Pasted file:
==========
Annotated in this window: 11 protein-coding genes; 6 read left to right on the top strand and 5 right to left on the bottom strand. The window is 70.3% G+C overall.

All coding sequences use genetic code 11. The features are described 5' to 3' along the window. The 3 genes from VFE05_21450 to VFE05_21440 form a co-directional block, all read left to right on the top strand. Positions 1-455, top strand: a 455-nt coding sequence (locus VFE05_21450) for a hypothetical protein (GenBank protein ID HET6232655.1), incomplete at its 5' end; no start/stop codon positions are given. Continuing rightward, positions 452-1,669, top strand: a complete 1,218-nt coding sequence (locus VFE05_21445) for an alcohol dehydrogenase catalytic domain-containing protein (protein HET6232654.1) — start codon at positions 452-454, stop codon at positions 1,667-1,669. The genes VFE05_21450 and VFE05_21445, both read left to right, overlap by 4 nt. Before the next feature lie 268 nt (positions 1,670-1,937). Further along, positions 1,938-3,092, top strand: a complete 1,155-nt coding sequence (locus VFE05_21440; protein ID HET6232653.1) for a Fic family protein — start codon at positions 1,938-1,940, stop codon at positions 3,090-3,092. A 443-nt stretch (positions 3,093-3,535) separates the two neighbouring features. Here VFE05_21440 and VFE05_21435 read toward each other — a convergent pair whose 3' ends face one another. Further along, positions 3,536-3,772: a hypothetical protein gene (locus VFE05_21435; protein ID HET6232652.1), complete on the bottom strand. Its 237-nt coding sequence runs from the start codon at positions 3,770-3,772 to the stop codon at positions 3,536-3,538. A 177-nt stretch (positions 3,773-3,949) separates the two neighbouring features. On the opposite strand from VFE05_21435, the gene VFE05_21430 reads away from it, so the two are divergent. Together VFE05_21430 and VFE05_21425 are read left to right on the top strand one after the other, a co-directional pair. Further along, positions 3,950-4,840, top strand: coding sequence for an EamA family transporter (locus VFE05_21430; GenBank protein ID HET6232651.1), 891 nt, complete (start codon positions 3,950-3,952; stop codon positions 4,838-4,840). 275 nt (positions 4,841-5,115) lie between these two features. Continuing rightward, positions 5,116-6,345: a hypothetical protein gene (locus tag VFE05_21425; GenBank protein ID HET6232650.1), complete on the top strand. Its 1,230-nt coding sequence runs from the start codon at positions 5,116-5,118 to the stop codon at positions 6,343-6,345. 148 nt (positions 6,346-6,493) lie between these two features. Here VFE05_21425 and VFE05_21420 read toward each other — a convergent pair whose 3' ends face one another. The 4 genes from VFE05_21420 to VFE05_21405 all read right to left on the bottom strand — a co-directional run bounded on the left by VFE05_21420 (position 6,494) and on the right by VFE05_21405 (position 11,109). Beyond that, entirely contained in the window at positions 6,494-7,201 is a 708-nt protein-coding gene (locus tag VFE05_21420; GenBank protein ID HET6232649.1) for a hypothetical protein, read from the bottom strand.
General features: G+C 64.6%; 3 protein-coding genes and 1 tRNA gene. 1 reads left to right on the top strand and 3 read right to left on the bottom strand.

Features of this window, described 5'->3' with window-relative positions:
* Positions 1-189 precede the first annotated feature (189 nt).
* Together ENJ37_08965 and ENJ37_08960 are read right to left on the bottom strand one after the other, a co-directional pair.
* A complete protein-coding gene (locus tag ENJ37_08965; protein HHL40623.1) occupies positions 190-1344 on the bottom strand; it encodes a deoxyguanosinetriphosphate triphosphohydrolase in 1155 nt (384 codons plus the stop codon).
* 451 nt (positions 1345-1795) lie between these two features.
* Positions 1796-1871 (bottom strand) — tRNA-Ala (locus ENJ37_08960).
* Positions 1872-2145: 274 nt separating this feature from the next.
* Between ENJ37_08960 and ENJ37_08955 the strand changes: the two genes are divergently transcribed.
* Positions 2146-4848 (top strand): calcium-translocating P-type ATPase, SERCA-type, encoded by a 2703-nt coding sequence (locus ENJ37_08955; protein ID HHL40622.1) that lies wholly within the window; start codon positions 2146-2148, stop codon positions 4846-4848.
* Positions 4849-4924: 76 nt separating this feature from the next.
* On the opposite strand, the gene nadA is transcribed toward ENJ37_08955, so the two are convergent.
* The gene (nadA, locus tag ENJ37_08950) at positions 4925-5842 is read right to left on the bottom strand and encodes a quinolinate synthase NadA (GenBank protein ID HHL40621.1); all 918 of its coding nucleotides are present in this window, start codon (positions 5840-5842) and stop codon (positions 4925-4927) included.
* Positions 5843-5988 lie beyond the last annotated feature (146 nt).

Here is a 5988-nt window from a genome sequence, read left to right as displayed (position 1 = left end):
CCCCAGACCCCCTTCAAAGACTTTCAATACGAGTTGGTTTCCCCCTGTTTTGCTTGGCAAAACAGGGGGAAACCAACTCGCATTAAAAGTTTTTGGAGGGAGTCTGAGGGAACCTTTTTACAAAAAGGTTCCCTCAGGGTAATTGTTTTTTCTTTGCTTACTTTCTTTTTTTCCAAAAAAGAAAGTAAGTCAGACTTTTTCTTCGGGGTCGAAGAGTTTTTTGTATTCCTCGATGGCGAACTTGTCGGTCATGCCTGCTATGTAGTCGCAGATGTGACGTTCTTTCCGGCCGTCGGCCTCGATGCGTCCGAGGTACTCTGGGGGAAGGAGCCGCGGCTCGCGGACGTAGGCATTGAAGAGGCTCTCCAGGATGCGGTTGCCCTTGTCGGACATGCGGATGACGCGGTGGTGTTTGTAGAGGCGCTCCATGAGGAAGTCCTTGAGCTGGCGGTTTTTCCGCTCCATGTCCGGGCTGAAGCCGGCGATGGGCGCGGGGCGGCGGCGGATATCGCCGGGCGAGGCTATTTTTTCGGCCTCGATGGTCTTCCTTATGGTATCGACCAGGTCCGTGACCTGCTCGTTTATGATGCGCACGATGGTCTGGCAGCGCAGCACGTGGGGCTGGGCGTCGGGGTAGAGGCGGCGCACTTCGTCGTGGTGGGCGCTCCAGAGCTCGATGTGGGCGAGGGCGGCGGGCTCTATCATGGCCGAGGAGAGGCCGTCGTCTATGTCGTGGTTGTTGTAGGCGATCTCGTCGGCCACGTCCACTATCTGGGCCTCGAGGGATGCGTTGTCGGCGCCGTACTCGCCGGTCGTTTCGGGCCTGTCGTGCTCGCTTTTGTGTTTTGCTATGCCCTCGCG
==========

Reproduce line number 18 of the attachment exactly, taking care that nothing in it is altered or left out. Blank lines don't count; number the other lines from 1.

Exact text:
CCCCAGACCCCCTTCAAAGACTTTCAATACGAGTTGGTTTCCCCCTGTTTTGCTTGGCAAAACAGGGGGAAACCAACTCGCATTAAAAGTTTTTGGAGGGAGTCTGAGGGAACCTTTTTACAAAAAGGTTCCCTCAGGGTAATTGTTTTTTCTTTGCTTACTTTCTTTTTTTCCAAAAAAGAAAGTAAGTCAGACTTTTTCTTCGGGGTCGAAGAGTTTTTTGTATTCCTCGATGGCGAACTTGTCGGTCATGCCTGCTATGTAGTCGCAGATGTGACGTTCTTTCCGGCCGTCGGCCTCGATGCGTCCGAGGTACTCTGGGGGAAGGAGCCGCGGCTCGCGGACGTAGGCATTGAAGAGGCTCTCCAGGATGCGGTTGCCCTTGTCGGACATGCGGATGACGCGGTGGTGTTTGTAGAGGCGCTCCATGAGGAAGTCCTTGAGCTGGCGGTTTTTCCGCTCCATGTCCGGGCTGAAGCCGGCGATGGGCGCGGGGCGGCGGCGGATATCGCCGGGCGAGGCTATTTTTTCGGCCTCGATGGTCTTCCTTATGGTATCGACCAGGTCCGTGACCTGCTCGTTTATGATGCGCACGATGGTCTGGCAGCGCAGCACGTGGGGCTGGGCGTCGGGGTAGAGGCGGCGCACTTCGTCGTGGTGGGCGCTCCAGAGCTCGATGTGGGCGAGGGCGGCGGGCTCTATCATGGCCGAGGAGAGGCCGTCGTCTATGTCGTGGTTGTTGTAGGCGATCTCGTCGGCCACGTCCACTATCTGGGCCTCGAGGGATGCGTTGTCGGCGCCGTACTCGCCGGTCGTTTCGGGCCTGTCGTGCTCGCTTTTGTGTTTTGCTATGCCCTCGCG